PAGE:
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Need a work-around for the LC plastic knob

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So a recent haul to the farmer's market yielded a lot of asparagus. I decided to try a baked risotto from WS's website: http://www.williams-sonoma.com/recipe... . It instructs to bake the rice in an LC in a 400 degree oven for 30 minutes. Unfortunately, I haven't yet replaced the black plastic knob with a stainless one.

Does anyone have any suggestions? Can I cover it with foil, or "bake" it on the stovetop?

Many thanks,

-EM

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  1. twist up a piece of aluminum foil to plug the hole tightly. works like a charm.

    1. Is your concern plugging the hole or being able to lift the lid off? If it's the latter, maybe thread some cooking twine through the knob-hole and knot it on either end. (Assuming it's thick enough not to just come through the hole even when knotted.)

      1. Use foil instead of the lid is another option.

        1. My biggest concern is the knob not melting in the oven.

          Frankly, I'd rather just let it "bake" on the stovetop, as it's getting too hot for the oven now. I have done this successfully with beef stew, but am not sure of the mechanics of risotto, particularly since the recipe says it doesn't need to be continually stirred.

          Maybe I should just ditch the risotto idea and pan roast them like always.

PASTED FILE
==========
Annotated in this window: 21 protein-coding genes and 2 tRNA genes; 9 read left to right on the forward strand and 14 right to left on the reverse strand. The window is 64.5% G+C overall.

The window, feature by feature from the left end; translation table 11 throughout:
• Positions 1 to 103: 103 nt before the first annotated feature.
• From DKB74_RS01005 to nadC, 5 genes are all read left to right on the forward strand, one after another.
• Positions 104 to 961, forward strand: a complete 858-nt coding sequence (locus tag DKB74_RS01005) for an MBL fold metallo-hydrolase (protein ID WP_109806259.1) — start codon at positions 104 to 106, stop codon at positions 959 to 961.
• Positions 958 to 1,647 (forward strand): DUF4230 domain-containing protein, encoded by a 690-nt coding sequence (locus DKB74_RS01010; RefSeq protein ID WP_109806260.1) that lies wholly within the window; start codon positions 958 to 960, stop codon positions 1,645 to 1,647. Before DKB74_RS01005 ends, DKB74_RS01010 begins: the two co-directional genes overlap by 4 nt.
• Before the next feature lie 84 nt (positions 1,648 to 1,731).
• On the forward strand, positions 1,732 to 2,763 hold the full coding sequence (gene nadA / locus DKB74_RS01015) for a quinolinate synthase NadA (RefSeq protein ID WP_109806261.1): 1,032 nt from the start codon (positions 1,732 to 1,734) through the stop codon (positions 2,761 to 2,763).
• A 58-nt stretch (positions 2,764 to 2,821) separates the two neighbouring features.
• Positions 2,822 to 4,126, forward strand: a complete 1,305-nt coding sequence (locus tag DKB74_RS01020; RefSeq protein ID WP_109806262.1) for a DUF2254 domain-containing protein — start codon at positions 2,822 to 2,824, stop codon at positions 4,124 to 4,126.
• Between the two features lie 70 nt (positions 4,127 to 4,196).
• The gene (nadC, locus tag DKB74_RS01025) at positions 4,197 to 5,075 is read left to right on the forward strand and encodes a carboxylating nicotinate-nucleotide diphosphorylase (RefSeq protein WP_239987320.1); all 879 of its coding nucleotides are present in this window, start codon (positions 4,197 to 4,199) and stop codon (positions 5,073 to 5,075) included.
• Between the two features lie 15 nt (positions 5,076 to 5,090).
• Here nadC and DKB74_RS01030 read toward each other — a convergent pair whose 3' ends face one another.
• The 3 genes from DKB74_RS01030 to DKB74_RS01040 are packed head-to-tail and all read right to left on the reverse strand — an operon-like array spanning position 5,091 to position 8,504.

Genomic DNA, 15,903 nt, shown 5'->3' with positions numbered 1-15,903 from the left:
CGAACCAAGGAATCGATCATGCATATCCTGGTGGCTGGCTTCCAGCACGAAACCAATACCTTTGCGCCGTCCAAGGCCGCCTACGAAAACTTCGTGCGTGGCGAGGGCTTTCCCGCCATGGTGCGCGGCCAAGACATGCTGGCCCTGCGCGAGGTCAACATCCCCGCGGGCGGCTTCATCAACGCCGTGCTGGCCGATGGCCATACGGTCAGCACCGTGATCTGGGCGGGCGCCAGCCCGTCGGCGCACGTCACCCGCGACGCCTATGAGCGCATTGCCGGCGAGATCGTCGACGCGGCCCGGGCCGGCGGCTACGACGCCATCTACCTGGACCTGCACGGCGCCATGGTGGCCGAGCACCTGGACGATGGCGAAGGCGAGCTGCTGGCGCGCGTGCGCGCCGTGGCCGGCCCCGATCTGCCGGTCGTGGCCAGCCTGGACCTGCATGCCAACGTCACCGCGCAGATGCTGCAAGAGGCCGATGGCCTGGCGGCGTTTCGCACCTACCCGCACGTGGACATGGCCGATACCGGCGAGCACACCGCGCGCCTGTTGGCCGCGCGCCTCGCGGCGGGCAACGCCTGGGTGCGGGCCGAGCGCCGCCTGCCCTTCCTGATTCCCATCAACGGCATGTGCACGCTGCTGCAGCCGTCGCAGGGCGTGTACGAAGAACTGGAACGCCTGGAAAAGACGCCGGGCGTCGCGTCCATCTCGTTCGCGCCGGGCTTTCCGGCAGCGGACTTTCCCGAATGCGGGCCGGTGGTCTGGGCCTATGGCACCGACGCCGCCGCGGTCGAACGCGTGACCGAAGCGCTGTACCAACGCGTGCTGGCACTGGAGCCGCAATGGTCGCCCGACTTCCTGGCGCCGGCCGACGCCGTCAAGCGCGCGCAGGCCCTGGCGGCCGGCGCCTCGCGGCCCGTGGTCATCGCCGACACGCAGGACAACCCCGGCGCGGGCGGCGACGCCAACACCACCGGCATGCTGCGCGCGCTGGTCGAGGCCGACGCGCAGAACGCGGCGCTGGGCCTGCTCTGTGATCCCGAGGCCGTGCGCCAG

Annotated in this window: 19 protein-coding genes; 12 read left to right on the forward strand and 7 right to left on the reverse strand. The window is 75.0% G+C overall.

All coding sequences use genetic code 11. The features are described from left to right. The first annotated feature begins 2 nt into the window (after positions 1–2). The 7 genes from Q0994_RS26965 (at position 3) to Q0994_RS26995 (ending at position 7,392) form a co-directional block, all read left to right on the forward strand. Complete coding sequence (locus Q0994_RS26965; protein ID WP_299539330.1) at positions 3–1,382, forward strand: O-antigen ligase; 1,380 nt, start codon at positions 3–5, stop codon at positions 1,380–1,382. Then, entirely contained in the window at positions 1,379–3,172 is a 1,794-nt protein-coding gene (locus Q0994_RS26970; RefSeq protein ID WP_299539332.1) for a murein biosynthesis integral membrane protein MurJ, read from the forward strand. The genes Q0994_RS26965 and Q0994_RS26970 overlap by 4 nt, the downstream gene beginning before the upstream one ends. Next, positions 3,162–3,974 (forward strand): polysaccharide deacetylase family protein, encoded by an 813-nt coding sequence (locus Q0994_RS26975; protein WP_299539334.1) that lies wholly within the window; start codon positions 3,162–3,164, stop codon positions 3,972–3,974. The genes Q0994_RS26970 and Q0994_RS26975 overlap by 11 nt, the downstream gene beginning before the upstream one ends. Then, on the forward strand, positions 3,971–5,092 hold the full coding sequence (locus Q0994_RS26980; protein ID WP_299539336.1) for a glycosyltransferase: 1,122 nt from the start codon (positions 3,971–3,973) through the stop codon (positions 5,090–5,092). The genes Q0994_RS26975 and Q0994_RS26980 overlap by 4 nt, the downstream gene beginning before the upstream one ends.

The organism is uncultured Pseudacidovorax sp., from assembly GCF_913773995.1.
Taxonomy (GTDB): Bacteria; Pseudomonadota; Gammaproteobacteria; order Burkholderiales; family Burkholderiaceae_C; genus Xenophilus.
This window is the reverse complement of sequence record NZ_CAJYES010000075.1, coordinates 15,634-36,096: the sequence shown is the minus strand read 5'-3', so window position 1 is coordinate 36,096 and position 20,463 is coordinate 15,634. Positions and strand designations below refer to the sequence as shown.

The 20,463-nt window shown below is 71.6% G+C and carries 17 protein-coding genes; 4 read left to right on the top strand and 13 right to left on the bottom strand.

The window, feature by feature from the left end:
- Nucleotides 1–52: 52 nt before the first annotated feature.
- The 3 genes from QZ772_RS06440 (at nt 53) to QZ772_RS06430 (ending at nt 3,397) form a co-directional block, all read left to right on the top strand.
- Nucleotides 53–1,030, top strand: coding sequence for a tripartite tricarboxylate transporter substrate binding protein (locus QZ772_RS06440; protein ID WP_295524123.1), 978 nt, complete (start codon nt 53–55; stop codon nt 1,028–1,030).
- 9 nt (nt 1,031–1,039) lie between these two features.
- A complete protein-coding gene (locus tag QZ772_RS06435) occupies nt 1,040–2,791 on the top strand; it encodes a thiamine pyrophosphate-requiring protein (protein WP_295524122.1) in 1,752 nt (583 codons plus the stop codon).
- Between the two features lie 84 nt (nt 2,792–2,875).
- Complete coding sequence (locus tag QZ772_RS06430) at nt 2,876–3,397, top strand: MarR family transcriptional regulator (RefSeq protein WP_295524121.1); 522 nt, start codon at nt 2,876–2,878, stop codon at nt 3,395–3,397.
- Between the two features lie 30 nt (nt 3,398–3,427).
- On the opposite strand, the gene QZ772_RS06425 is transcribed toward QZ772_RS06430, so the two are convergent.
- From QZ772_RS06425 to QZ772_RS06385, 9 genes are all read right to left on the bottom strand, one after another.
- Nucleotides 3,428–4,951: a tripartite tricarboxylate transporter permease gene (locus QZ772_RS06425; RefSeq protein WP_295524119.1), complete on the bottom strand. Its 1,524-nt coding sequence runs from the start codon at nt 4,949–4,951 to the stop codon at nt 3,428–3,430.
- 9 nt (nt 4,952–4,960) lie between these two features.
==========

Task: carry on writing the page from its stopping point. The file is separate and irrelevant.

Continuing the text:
3 Replies
          1. re: E_M

            Someone suggested making "risotto" in a pressure cooker in another thread. Supposedly it takes 7 minutes. I'm not recommending doing it this way, per se, as I've never made anything in a pressure cooker, but someone who knows from cooking equipment (Candy?) recommended it.

              1. re: E_M

                Then by all means, do not do use it.

                I don't have one, either. One exploded in our kitchen when I was around 12, in which my mother was making chili. The chili went everywhere, the thing could have put someone's eye out, and there was a stain on the ceiling ever after. The things scare me to death.

                I'll be interested to see how your oven risotto turns out. I've never made it that way successfully. That was kind of my subtext in suggesting the pressure cooker.

          2. pick out a nice stainless drawer pull from your local hardware store...< $5, unless you choose a really gaudy one. If the supplied screw is too long, clip it, or pickup a shorter one while at the store

            5 Replies
              1. re: BiscuitBoy

                I went to Sears. Drawer pulls were on clearance sale. Got one for $1. Got a screw too. Not stainless steel, but bronze I think. Been in use for 3 years at 500 degrees plus. Easy, cheap fix.

                1. re: BiscuitBoy

                  Spot on. This is the most common advice for those with LC enameled cast iron pots. Get rid of that plastic knob. Why are they using it anyway? These pots are designed for oven use.

                  I wanted to add that if the screw holding the knob in place is not stainless, get rid of that too and replace it with a stainless steel screw.

                  1. re: scubadoo97

                    I find the phenolic resin knob is more useful than the stainless, actually. The knob is advertised as good to 375*F and has a built in safety margin to go up higher than that. For typical braising and roasting, most recipes only call for temps anywhere from 250*F-350*F max and any stove-top cooking would not exceed those temps at the lid. If you're baking no-knead bread or similar, you would want the stainless knob, but for that purpose I 'd rather use a bare CI dutch oven. I think LC has been around long enough to have thoroughly tested their design with the most common uses in mind.